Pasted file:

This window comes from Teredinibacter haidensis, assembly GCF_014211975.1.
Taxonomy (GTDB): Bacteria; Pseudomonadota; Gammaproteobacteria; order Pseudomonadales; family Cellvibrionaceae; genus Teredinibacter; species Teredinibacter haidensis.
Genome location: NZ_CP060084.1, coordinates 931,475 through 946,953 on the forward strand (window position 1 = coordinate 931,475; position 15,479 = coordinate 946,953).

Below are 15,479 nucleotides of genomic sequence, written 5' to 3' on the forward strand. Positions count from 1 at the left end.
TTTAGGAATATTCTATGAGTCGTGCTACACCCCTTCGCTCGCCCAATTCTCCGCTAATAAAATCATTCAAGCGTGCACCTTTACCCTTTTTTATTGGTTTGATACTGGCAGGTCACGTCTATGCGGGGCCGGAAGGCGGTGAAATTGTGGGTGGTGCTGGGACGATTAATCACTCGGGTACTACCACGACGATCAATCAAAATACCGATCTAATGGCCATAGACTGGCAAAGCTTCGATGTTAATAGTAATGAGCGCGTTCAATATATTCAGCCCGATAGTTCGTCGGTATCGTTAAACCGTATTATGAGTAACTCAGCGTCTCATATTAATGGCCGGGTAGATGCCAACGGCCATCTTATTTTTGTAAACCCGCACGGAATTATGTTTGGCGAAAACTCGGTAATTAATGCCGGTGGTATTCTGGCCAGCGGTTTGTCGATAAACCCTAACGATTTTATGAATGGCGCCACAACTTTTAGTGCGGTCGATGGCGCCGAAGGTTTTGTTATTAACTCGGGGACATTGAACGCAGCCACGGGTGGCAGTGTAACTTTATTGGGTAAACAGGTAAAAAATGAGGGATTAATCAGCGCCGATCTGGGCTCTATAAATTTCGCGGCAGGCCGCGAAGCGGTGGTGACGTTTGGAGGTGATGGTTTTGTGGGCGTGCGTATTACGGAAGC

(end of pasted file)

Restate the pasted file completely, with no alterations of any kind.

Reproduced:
This window comes from Teredinibacter haidensis, assembly GCF_014211975.1.
Taxonomy (GTDB): Bacteria; Pseudomonadota; Gammaproteobacteria; order Pseudomonadales; family Cellvibrionaceae; genus Teredinibacter; species Teredinibacter haidensis.
Genome location: NZ_CP060084.1, coordinates 931,475 through 946,953 on the forward strand (window position 1 = coordinate 931,475; position 15,479 = coordinate 946,953).

Below are 15,479 nucleotides of genomic sequence, written 5' to 3' on the forward strand. Positions count from 1 at the left end.
TTTAGGAATATTCTATGAGTCGTGCTACACCCCTTCGCTCGCCCAATTCTCCGCTAATAAAATCATTCAAGCGTGCACCTTTACCCTTTTTTATTGGTTTGATACTGGCAGGTCACGTCTATGCGGGGCCGGAAGGCGGTGAAATTGTGGGTGGTGCTGGGACGATTAATCACTCGGGTACTACCACGACGATCAATCAAAATACCGATCTAATGGCCATAGACTGGCAAAGCTTCGATGTTAATAGTAATGAGCGCGTTCAATATATTCAGCCCGATAGTTCGTCGGTATCGTTAAACCGTATTATGAGTAACTCAGCGTCTCATATTAATGGCCGGGTAGATGCCAACGGCCATCTTATTTTTGTAAACCCGCACGGAATTATGTTTGGCGAAAACTCGGTAATTAATGCCGGTGGTATTCTGGCCAGCGGTTTGTCGATAAACCCTAACGATTTTATGAATGGCGCCACAACTTTTAGTGCGGTCGATGGCGCCGAAGGTTTTGTTATTAACTCGGGGACATTGAACGCAGCCACGGGTGGCAGTGTAACTTTATTGGGTAAACAGGTAAAAAATGAGGGATTAATCAGCGCCGATCTGGGCTCTATAAATTTCGCGGCAGGCCGCGAAGCGGTGGTGACGTTTGGAGGTGATGGTTTTGTGGGCGTGCGTATTACGGAAGC